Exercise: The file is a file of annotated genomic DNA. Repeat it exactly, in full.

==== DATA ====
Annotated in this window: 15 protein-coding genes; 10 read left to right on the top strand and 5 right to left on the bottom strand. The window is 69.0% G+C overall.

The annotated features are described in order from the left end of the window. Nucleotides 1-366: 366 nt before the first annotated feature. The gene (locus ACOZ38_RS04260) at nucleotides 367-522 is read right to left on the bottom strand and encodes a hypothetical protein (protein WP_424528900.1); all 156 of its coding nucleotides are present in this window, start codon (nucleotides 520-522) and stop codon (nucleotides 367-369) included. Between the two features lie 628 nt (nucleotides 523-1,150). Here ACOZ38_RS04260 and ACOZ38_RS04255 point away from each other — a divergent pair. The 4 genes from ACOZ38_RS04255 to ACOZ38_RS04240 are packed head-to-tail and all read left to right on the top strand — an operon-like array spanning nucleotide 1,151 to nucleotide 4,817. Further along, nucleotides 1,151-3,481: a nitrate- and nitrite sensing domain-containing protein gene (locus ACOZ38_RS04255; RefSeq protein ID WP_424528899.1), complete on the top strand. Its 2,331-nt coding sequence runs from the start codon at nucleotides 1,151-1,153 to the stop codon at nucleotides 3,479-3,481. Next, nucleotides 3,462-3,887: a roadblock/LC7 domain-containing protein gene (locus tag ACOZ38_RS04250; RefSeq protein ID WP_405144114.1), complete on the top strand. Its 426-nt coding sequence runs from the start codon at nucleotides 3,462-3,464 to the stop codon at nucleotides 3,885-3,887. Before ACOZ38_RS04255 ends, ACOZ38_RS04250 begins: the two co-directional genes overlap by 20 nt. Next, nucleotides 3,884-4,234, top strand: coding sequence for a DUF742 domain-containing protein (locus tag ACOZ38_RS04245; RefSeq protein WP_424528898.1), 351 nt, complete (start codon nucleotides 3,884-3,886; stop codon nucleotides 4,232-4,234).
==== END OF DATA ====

Annotated in this window: 15 protein-coding genes; 10 read left to right on the top strand and 5 right to left on the bottom strand. The window is 69.0% G+C overall.

The annotated features are described in order from the left end of the window. Nucleotides 1-366: 366 nt before the first annotated feature. The gene (locus ACOZ38_RS04260) at nucleotides 367-522 is read right to left on the bottom strand and encodes a hypothetical protein (protein WP_424528900.1); all 156 of its coding nucleotides are present in this window, start codon (nucleotides 520-522) and stop codon (nucleotides 367-369) included. Between the two features lie 628 nt (nucleotides 523-1,150). Here ACOZ38_RS04260 and ACOZ38_RS04255 point away from each other — a divergent pair. The 4 genes from ACOZ38_RS04255 to ACOZ38_RS04240 are packed head-to-tail and all read left to right on the top strand — an operon-like array spanning nucleotide 1,151 to nucleotide 4,817. Further along, nucleotides 1,151-3,481: a nitrate- and nitrite sensing domain-containing protein gene (locus ACOZ38_RS04255; RefSeq protein ID WP_424528899.1), complete on the top strand. Its 2,331-nt coding sequence runs from the start codon at nucleotides 1,151-1,153 to the stop codon at nucleotides 3,479-3,481. Next, nucleotides 3,462-3,887: a roadblock/LC7 domain-containing protein gene (locus tag ACOZ38_RS04250; RefSeq protein ID WP_405144114.1), complete on the top strand. Its 426-nt coding sequence runs from the start codon at nucleotides 3,462-3,464 to the stop codon at nucleotides 3,885-3,887. Before ACOZ38_RS04255 ends, ACOZ38_RS04250 begins: the two co-directional genes overlap by 20 nt. Next, nucleotides 3,884-4,234, top strand: coding sequence for a DUF742 domain-containing protein (locus tag ACOZ38_RS04245; RefSeq protein WP_424528898.1), 351 nt, complete (start codon nucleotides 3,884-3,886; stop codon nucleotides 4,232-4,234).